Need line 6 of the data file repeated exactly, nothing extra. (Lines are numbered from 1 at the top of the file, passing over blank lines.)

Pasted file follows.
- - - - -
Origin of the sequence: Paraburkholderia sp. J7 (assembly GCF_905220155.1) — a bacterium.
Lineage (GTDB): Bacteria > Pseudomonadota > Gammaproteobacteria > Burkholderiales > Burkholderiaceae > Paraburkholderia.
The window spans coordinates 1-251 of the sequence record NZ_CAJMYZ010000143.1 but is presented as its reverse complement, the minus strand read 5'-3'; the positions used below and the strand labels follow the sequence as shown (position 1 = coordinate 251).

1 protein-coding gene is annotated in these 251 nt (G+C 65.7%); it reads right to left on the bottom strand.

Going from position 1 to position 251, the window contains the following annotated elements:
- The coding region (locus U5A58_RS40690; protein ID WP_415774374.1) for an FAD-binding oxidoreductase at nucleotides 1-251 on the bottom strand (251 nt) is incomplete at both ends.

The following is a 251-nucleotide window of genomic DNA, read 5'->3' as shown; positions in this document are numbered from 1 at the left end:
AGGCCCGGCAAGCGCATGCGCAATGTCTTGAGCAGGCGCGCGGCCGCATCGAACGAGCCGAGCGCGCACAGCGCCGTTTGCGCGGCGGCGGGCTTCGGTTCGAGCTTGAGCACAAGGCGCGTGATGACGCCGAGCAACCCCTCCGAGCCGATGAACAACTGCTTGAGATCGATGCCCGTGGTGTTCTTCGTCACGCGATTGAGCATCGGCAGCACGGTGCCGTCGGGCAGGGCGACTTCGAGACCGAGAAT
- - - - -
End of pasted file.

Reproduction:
- The coding region (locus U5A58_RS40690; protein ID WP_415774374.1) for an FAD-binding oxidoreductase at nucleotides 1-251 on the bottom strand (251 nt) is incomplete at both ends.